Mrs Kamila Davidson1, Dr Helen Vidgen1, Professor Elizabeth Denney-Wilson2
1Queensland University Of Technology, Brisbane, Australia, 2The University of Sydney, Sydney, Australia
Background: Routine assessment of children’s weight status is the first step in identification of overweight and obesity yet currently in Australia there is a lack of clarity with regard to responsibility for the undertaking of this health check. While the National Health and Medical Research Council “Obesity Guidelines” recommend for primary health care professionals to assess weight status during consultations this does not routinely occur in practice.
This study aimed to determine primary health care professionals’ views on responsibility for routine weight status assessment in primary school aged children.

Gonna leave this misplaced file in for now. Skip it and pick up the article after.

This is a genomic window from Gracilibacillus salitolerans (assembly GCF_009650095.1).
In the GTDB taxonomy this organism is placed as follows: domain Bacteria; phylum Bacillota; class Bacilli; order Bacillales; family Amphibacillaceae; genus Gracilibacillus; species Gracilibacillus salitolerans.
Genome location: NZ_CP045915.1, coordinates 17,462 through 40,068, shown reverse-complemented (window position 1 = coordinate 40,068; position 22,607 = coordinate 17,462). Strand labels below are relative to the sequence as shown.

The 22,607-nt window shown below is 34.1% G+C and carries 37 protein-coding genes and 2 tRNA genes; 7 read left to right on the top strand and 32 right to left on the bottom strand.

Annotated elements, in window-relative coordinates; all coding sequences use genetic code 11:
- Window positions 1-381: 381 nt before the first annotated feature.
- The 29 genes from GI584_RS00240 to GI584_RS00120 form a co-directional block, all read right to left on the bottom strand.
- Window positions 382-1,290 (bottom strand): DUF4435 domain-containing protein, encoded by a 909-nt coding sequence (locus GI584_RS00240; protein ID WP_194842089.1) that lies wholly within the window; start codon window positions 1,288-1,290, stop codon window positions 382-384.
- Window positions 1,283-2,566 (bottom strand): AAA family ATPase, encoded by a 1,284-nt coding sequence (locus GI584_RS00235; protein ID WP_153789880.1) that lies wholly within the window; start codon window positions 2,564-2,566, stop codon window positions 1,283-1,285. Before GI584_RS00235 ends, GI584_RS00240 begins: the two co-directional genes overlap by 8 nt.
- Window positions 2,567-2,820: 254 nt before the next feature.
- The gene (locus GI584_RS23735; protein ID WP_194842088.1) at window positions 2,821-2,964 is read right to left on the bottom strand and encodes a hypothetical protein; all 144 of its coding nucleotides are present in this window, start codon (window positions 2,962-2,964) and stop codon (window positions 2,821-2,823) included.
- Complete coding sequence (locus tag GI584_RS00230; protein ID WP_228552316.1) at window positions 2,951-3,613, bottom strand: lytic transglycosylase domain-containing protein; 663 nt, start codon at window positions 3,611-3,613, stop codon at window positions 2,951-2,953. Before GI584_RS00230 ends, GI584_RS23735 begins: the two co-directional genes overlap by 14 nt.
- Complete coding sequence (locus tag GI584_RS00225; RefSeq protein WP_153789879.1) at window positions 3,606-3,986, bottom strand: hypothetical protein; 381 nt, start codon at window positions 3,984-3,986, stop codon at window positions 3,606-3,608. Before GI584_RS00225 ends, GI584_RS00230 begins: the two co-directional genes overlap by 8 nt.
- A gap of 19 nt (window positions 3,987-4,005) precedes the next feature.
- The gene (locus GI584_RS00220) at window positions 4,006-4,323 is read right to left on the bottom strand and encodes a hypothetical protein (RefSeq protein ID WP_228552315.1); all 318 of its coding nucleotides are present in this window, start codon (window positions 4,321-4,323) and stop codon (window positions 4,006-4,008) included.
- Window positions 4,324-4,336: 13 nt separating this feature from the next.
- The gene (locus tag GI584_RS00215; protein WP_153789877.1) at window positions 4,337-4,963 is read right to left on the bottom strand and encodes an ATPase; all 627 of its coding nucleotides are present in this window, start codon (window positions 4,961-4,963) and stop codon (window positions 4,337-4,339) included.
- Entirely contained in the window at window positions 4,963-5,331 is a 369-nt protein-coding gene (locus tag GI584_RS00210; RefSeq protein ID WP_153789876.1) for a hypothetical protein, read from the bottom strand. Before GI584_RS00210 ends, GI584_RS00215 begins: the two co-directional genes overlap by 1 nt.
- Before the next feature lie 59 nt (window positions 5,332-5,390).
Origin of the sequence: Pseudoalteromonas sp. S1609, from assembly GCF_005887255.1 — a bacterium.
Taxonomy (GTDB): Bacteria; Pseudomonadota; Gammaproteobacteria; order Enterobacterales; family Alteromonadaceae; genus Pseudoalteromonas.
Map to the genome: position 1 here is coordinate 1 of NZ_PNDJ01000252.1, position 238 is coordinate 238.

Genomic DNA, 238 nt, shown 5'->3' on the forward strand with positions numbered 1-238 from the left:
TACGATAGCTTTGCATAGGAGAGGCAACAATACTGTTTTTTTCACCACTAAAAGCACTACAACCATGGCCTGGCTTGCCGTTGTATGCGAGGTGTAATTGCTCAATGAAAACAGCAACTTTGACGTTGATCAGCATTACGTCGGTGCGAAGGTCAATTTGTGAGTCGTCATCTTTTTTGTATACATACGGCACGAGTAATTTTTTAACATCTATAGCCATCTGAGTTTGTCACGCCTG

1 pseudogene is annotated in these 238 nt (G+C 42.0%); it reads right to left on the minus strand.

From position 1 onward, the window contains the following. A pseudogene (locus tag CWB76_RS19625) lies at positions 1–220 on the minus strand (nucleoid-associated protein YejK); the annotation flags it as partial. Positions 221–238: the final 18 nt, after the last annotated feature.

Methods: Using the case study of a regional town, Rockhampton, purposeful sampling was used to represent the key primary health care settings and professional groups. Interviews were conducted with 31 health professionals. Data were collected and analysed guided by the COM-B framework.
Results: General practitioners and nurses were seen as having a role in weight status assessment. A number of barriers to assessing and raising weight related concerns were identified and these led to inconsistent raising of the issue with families. Increasing awareness about the importance of weight status assessment, a systems approach and appropriate referral options were seen as essential for any change to occur.
Discussion: There is a need for long-term commitment from Governments, primary health care settings, professional groups and health professionals to implement the “Obesity Guidelines” if progress is to be made in addressing this important public health problem.
Biography: To be confirmed